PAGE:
And if nothing else, I will have preserved those stories for my children and grandchildren and generations to come.

Last night, there was something on tv about children born during the war. It may have been football related. But they mentioned playing on bomb sites. And there were the little children, wearing the old grey serge type of uniforms, with peaked caps, and skinny knees, and so help me, one of them could have been Geoff. He was born during the war, in a city which was a major target for the bombers, and he told me of how he used to play on bombsites, and how he and his friends made toys out of the bits of metal and wood they found digging around. I don't want to think about what the metal was a part of either. Heaven knows that could never happen now with all our Health and Safety regulations in place. Back then, however, if you survived a direct hit, you were doing very well indeed.

And I wished I had asked him more about his childhood. Mind you, with the WWW here, I could go back through the annals of his school's history and put together some bits and pieces, I am sure. Another thing for the "to do some day" list.

While watching, I turned to Diana and said - " That was just like your Dad's childhood, you know". Somehow, it makes it more real.

I need to write it down.

I need to preserve it. I need to record it. It is not random - it is my history. Diana's history. Missy's history. Andrew and David's history.

There is no such thing as a boring life, is there. All the choices, decisions, repercussions, trivial or hugely important - they are all part of a unique story. Each is different. The same events seen through the eyes of 2 people, have totally different significance.

I think back to a simple picnic in Constantia forest when Andrew and Diana were small. If they remember it at all, Andrew will focus on balancing on a log over a stream, while Diana will remember fairies living in the base of a tree. I will remember that Geoff was home for the day, and how we laughed as we watched the children play in the water. See - we all see things from different perspectives, don't we. So all I can do is record what I remember. I wish there had been an internet, digital whatsits and blogs back then, but alas, that was in the days of snail mail, pencil and paper and 35mm cameras.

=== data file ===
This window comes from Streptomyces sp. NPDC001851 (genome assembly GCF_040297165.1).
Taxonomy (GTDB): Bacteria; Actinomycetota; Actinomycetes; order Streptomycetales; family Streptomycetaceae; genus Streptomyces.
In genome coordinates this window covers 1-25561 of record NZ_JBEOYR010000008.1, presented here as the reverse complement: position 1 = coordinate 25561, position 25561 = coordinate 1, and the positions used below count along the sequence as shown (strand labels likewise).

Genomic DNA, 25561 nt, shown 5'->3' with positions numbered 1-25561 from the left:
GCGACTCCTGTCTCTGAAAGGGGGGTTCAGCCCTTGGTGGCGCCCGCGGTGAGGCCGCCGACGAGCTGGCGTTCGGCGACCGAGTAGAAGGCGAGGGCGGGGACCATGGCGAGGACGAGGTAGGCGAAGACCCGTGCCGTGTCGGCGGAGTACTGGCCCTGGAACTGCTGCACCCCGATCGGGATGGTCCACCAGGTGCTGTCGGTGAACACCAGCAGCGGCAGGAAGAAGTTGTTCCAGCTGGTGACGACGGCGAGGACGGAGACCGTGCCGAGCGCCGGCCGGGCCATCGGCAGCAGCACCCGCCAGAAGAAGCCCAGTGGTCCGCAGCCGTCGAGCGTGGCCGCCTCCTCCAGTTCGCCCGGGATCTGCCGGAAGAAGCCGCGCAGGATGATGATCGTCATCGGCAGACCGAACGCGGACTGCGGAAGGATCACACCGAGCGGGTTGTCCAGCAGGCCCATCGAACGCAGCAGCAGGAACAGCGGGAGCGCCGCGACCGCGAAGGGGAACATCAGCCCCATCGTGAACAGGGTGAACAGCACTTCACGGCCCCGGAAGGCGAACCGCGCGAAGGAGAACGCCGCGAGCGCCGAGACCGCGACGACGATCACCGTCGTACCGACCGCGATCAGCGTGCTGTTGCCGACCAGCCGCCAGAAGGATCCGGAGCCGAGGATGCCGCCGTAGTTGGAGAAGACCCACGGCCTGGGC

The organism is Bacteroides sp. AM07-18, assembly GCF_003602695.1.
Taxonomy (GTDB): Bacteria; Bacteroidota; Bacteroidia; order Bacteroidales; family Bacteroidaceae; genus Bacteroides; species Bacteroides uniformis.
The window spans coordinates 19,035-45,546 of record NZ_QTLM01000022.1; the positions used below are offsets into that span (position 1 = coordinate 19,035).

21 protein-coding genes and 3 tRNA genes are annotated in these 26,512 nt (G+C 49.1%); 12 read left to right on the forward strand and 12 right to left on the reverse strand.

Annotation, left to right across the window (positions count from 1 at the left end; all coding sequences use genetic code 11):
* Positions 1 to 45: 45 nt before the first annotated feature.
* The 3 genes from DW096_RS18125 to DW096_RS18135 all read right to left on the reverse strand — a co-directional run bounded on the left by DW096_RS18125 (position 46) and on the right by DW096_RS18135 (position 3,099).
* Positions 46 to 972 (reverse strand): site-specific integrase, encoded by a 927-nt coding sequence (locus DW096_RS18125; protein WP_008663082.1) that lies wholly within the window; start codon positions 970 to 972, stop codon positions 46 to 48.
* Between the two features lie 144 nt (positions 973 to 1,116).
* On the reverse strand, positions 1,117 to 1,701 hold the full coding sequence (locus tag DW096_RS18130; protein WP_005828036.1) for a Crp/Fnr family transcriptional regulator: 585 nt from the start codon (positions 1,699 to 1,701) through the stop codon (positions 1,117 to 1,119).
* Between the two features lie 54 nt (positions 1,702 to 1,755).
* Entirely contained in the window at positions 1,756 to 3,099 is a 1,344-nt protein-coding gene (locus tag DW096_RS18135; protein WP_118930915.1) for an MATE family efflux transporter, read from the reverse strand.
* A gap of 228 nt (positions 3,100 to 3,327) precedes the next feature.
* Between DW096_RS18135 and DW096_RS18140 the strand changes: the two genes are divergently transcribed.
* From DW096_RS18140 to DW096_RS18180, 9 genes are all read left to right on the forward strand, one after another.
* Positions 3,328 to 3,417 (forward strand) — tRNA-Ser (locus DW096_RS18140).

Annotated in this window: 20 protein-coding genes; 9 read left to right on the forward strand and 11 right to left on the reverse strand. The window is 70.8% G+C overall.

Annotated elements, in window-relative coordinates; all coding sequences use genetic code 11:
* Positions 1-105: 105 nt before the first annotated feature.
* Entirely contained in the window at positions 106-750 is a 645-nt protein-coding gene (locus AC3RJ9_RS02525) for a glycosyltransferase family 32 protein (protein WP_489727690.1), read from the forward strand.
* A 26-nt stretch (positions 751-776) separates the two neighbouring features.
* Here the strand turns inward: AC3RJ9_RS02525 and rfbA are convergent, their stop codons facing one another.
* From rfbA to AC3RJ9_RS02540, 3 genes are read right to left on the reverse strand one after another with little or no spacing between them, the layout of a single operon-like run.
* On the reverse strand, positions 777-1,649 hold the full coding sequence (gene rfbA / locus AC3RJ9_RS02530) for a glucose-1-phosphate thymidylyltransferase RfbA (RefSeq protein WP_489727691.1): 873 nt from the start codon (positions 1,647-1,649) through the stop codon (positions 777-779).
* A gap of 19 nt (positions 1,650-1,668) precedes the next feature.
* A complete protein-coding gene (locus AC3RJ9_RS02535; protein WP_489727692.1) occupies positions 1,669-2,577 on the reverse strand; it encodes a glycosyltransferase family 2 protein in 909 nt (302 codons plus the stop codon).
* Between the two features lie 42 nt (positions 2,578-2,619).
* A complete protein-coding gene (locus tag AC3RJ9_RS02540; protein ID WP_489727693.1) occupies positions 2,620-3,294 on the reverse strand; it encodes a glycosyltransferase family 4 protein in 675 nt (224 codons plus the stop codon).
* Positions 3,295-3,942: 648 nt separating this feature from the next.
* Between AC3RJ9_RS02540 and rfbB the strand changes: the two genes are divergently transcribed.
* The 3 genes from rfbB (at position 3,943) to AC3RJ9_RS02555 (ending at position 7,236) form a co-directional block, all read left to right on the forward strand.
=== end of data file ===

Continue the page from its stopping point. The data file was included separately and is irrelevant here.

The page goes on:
Scrapbooking works in the same way. It does not have to be perfect. The words are the important part. I am creative, and I love messing about with pages. I have a gratitude journal too, which is a wonderful book of memories to keep. I try a daybook now and then, but somehow, it keeps disappearing under piles. There are many piles in this house.

But while I have this place, I have no excuse. The words spill out, like a torrent at times, and will keep doing so. For a long while, I hope.

Thursday, June 24, 2010

Amazing tennis.....

I don't know if you follow tennis, or are watching Wimbledon at all, but there is an epic match going on. As I am writing, I am watching, and right now it is 63-63 in the final set. Every record in the book has been broken. The previous longest match in tennis history was way shorter than this final set, can you believe. And the number of aces? New records. I suspect that the rules will change after this. It will never happen again. But what incredible athletes these tennis players are. Their staying power, and strength is totally unbelievable.


Diana is flicking back and forth on the tv watching NZ play in the World Cup too, and I think is speaking to her friends back home at the same time on her laptop.

And the Queen is at Wimbledon for the first time in 33 years. She probably doesn't like tennis much, or I am sure she would have been back before now. But there is great excitement. I believe that Serena Williams practiced her curtsey for 48 hours. And she managed very well, as did just about everyone.

So, the sun continues to shine, and this - the sun, roses, strawberries, tennis....... THIS is what people think of when they visualise England in the summer. If we can just keep it going for a little longer than the 2 weeks of Wimbeldon, that would be wonderful.